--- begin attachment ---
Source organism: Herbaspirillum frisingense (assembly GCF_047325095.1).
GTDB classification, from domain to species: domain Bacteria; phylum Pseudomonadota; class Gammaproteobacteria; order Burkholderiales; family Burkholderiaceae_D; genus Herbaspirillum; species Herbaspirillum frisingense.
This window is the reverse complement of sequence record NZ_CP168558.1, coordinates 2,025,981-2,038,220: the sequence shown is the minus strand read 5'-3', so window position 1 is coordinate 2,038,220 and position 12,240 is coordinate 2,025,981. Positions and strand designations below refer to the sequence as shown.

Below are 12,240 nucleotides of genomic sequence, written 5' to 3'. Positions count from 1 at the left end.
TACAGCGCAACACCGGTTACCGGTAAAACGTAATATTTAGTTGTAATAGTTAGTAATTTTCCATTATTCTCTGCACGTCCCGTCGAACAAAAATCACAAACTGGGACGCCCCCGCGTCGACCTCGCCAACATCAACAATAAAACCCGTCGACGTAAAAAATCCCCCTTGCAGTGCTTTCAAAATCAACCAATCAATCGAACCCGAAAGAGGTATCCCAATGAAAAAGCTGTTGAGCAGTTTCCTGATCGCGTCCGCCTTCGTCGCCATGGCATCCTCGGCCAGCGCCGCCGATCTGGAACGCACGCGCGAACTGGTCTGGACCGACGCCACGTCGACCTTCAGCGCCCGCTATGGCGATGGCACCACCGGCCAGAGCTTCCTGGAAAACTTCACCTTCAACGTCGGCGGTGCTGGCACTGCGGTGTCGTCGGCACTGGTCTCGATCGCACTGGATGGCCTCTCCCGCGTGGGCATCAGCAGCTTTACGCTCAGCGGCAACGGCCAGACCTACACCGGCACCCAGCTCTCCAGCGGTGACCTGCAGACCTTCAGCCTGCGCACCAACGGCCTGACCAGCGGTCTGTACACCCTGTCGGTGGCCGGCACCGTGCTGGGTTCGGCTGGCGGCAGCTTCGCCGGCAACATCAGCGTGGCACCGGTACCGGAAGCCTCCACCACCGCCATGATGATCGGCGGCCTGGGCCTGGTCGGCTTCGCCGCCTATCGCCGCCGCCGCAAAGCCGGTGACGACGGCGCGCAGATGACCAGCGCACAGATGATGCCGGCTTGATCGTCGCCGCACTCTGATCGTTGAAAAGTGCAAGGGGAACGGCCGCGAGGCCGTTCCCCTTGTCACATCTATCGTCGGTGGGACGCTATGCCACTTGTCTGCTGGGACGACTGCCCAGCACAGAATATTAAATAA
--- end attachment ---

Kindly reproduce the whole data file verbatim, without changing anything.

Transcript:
Source organism: Herbaspirillum frisingense (assembly GCF_047325095.1).
GTDB classification, from domain to species: domain Bacteria; phylum Pseudomonadota; class Gammaproteobacteria; order Burkholderiales; family Burkholderiaceae_D; genus Herbaspirillum; species Herbaspirillum frisingense.
This window is the reverse complement of sequence record NZ_CP168558.1, coordinates 2,025,981-2,038,220: the sequence shown is the minus strand read 5'-3', so window position 1 is coordinate 2,038,220 and position 12,240 is coordinate 2,025,981. Positions and strand designations below refer to the sequence as shown.

Below are 12,240 nucleotides of genomic sequence, written 5' to 3'. Positions count from 1 at the left end.
TACAGCGCAACACCGGTTACCGGTAAAACGTAATATTTAGTTGTAATAGTTAGTAATTTTCCATTATTCTCTGCACGTCCCGTCGAACAAAAATCACAAACTGGGACGCCCCCGCGTCGACCTCGCCAACATCAACAATAAAACCCGTCGACGTAAAAAATCCCCCTTGCAGTGCTTTCAAAATCAACCAATCAATCGAACCCGAAAGAGGTATCCCAATGAAAAAGCTGTTGAGCAGTTTCCTGATCGCGTCCGCCTTCGTCGCCATGGCATCCTCGGCCAGCGCCGCCGATCTGGAACGCACGCGCGAACTGGTCTGGACCGACGCCACGTCGACCTTCAGCGCCCGCTATGGCGATGGCACCACCGGCCAGAGCTTCCTGGAAAACTTCACCTTCAACGTCGGCGGTGCTGGCACTGCGGTGTCGTCGGCACTGGTCTCGATCGCACTGGATGGCCTCTCCCGCGTGGGCATCAGCAGCTTTACGCTCAGCGGCAACGGCCAGACCTACACCGGCACCCAGCTCTCCAGCGGTGACCTGCAGACCTTCAGCCTGCGCACCAACGGCCTGACCAGCGGTCTGTACACCCTGTCGGTGGCCGGCACCGTGCTGGGTTCGGCTGGCGGCAGCTTCGCCGGCAACATCAGCGTGGCACCGGTACCGGAAGCCTCCACCACCGCCATGATGATCGGCGGCCTGGGCCTGGTCGGCTTCGCCGCCTATCGCCGCCGCCGCAAAGCCGGTGACGACGGCGCGCAGATGACCAGCGCACAGATGATGCCGGCTTGATCGTCGCCGCACTCTGATCGTTGAAAAGTGCAAGGGGAACGGCCGCGAGGCCGTTCCCCTTGTCACATCTATCGTCGGTGGGACGCTATGCCACTTGTCTGCTGGGACGACTGCCCAGCACAGAATATTAAATAA